Book cover: Circe - Madeline Miller (a golden Greek mask face, as if wood cut or carved)Circe, the sun-god’s daughter. Circe, the lover of Odysseus. Circe, the witch feared by Gods and men alike. Behind every Greek myth is a history waiting to be revealed…

Women usually get the short straw in Greek mythology. It’s almost like it was all written by men, for men (shhh). Circe is a rare exception to the endless ranks of the abducted, the abused and the abandoned – a wily, powerful sorceress who turns men into beasts and nymphs into monsters. Having loved The Song of Achilles, I was very excited to see what Madeline Miller did with her story.

I wasn’t disappointed.

Miller’s prose is never less than a delight, a deft first-person narration – Circe’s story in Circe’s words – garnished with occasional flourishes that brought to mind the oral tradition of her sources. It’s a lovely touch, and it sets the stage for an intimate tale of love and rage.

I’d seen this described as a feminist fantasy – apt, given what I knew of Circe – and while I think it is, it’s no polemic. It’s feminist in what (and who) it chooses to focus on. Miller breathes fresh life into ancient tales, but she sets them in their original patriarchal context, acknowledging the misogyny and exploring the ways women could navigate it.

Circe’s world is one where women can be lovers or wives; where daughters must avoid being taken by force so they can be traded for influence and riches. Her ambitious mother despises her for not being a boy to secure Perse’s status as Helios’s wife; and for not being beautiful enough to wed a son of Zeus and win Perse a seat at the god’s feasts. Her sisters excel at barbed comments, undermining and mocking her at every turn: the less than perfect nymph who speaks with a mortal’s voice.

Miller depicts a seething, toxic culture of divinity: snakes eating their own tails (and tales, often beguiled by their own illusions). It’s a god eat god world, where it be a mercy to be overlooked. Unexpectedly, it’s Prometheus – reviled traitor, eternally condemned – who offers a rare ray of light; and it’s his compassion for humanity as much as sympathy for his suffering that draws Circe to him and marks her out from her peers.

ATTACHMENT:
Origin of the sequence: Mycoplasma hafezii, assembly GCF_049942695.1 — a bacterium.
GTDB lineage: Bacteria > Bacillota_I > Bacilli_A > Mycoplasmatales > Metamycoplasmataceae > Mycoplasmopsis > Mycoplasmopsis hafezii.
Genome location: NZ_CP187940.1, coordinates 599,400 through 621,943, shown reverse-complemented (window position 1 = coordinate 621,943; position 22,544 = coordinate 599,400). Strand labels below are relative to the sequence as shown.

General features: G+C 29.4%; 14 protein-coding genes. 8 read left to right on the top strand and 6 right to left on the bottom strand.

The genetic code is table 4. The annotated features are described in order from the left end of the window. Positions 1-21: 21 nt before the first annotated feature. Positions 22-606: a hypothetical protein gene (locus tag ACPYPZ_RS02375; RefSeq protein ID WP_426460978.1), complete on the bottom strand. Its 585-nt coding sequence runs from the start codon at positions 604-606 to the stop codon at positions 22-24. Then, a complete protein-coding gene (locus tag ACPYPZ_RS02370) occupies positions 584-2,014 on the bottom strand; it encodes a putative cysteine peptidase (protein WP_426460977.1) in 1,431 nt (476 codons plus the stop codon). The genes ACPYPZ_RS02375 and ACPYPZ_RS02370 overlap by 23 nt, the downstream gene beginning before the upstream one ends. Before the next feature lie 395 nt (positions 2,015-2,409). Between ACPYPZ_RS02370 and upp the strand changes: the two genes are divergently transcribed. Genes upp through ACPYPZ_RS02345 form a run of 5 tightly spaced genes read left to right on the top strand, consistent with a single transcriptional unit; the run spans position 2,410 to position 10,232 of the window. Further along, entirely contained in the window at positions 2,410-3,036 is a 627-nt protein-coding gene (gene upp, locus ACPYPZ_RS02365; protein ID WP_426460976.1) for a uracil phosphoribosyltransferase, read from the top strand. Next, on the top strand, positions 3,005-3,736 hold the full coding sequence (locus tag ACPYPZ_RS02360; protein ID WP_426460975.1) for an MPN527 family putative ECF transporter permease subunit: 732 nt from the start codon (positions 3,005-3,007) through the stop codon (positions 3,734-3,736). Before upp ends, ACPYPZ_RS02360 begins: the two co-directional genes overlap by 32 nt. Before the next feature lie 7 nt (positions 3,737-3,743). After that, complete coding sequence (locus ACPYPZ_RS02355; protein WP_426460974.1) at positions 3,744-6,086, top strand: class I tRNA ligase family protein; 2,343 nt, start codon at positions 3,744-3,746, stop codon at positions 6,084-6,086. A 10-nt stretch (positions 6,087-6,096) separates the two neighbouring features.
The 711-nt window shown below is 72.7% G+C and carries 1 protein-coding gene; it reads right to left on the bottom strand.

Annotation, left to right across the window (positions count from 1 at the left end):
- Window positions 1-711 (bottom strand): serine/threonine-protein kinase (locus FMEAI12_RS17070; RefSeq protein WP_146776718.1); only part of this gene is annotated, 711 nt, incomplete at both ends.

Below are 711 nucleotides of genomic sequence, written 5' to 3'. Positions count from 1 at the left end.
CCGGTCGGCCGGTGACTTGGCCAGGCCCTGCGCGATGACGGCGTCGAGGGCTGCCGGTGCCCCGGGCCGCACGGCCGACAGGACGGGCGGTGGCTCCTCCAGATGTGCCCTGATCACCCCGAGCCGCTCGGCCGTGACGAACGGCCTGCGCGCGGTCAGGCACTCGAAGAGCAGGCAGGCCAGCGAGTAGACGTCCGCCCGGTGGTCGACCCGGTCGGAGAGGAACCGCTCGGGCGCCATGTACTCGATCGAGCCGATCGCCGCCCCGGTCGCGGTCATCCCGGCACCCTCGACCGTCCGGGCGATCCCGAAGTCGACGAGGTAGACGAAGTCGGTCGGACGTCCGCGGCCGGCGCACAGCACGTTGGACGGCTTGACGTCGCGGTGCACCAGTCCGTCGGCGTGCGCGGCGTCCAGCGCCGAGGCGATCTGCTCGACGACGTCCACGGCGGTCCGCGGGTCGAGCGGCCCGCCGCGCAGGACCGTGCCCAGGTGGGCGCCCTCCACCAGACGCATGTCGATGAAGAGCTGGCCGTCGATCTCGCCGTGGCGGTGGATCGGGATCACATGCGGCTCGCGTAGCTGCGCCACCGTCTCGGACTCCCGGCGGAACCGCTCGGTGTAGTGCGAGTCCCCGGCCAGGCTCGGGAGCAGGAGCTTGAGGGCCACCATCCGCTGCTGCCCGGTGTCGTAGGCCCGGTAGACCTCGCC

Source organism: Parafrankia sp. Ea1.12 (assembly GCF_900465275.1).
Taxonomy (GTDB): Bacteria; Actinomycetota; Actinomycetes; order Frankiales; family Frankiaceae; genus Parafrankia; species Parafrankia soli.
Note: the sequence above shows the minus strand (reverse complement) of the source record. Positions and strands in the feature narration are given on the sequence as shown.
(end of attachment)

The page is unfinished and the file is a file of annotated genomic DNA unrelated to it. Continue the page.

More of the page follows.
Like Prometheus, humanity is her weakness. It is her unmentionable love for mortals that finally drives Circe to study witchcraft. It’s no surprise that while her brother is openly a witchking in Colchis, when Circe confesses to turning her powers against her rival Scylla, she’s banished. Women who wield power too openly must be put in their place.

A spat between nymphs hardly deserves a Promethean punishment, but her rather glamorous exile is in truth a subtle slight to Zeus’s authority. Even in exile, she’s a tool to be deployed for her father’s gain. On the other hand, she no longer has awful relatives bullying her at every opportunity, and the housework takes care of itself.

It could be an awful lot worse.

It gets worse.

I have two quibbles with Miller’s retelling: the first is that she inserts a rape into Circe’s exile. Can we just… not. Just for once. Can we strive for narratives where this is not the catalyst for a female character’s development? Circe is one of the few women in Greek myth who isn’t assaulted: adding it sits badly with me.

On the other hand, it is internally consistent with the world presented to us: nymphs are raped, it’s part of the script. Circe is made vulnerable by her affinity for humans; she welcomes them to her island. Of course they jump her. And it neatly explains why she begins turning men into pigs (and I defy you not to cheer her on).

My other quibble is the incessant warfare between its female characters. There’s non sisterhood here, no support network. The women in this world vie ruthlessly with one another, jealous of any power and influence they have achieved. So Circe is permitted no female allies, just an endless line of female antagonists. It’s only in the final act she has what appears to be a chance at a friendship, and it comes so loaded with baggage that it’s difficult to trust in.

Nonetheless, Circe it’s a magical read, encompassing Helios’s halls in the underworld and the glory of Knossos to the terror of Scylla’s rocky outcrop and the homely welcome of Circe’s own hearth on Aeaea. Miller artfully interweaves strands from the many myths that overlap Circe’s, giving them substance within her world and embedding her gods within ours.

If it’s a retelling of classic myths, it’s also a tale of the end of myths. The great age of Olympus is fading. Miller gives us tarnished heroes; spiteful goddesses; dead nymphs. But where its heroes fail, its women endure. Circe, Pasiphae, Penelope, Medea – even Scylla, after a fashion – refuse to accept the fate handed to them, and use their wits and their powers to carve out one they can accept (even when Athena would really rather they just did as she bids them).

By turns heartbreaking and triumphant, Circe is the tale of a woman who learns – through many trials – to take her fate into her own hands. If the ending isn’t what I expected, it is what this version of Circe deserves and my sore heart certainly appreciated it.